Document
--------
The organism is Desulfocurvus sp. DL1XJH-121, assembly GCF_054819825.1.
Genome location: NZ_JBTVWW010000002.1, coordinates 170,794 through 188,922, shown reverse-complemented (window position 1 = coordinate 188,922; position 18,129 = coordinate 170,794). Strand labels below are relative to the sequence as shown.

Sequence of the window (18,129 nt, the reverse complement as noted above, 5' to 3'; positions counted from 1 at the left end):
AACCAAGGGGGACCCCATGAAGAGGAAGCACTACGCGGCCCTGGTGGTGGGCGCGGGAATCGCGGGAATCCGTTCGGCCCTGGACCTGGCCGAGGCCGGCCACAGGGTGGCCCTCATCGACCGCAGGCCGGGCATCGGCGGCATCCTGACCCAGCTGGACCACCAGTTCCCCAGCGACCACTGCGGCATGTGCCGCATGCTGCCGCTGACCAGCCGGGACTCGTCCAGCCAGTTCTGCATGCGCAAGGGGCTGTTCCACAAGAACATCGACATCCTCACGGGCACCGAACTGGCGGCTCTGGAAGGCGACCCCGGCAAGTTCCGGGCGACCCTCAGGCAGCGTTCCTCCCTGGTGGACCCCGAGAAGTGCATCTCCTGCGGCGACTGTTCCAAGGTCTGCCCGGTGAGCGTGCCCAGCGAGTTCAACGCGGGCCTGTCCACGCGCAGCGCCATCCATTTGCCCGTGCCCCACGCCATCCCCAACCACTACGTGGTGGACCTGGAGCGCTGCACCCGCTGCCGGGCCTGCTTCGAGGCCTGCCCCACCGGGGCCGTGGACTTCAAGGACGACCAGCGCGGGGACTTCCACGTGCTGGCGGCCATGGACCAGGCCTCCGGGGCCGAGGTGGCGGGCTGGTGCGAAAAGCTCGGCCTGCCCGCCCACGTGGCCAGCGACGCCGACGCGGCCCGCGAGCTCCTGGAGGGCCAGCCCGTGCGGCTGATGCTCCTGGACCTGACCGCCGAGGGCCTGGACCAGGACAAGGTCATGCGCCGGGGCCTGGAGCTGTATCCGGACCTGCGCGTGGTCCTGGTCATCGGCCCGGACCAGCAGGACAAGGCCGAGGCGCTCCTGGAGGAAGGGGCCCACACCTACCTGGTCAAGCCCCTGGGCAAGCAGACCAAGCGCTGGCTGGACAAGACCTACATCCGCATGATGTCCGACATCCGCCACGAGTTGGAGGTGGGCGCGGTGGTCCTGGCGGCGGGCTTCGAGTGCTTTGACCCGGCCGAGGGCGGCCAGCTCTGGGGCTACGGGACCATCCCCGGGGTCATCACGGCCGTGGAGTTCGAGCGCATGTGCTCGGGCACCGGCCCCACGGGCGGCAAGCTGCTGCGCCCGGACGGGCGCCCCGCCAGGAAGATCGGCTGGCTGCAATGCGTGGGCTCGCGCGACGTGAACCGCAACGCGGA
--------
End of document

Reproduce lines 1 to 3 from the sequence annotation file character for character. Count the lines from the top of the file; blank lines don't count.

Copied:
The organism is Desulfocurvus sp. DL1XJH-121, assembly GCF_054819825.1.
Genome location: NZ_JBTVWW010000002.1, coordinates 170,794 through 188,922, shown reverse-complemented (window position 1 = coordinate 188,922; position 18,129 = coordinate 170,794). Strand labels below are relative to the sequence as shown.

Sequence of the window (18,129 nt, the reverse complement as noted above, 5' to 3'; positions counted from 1 at the left end):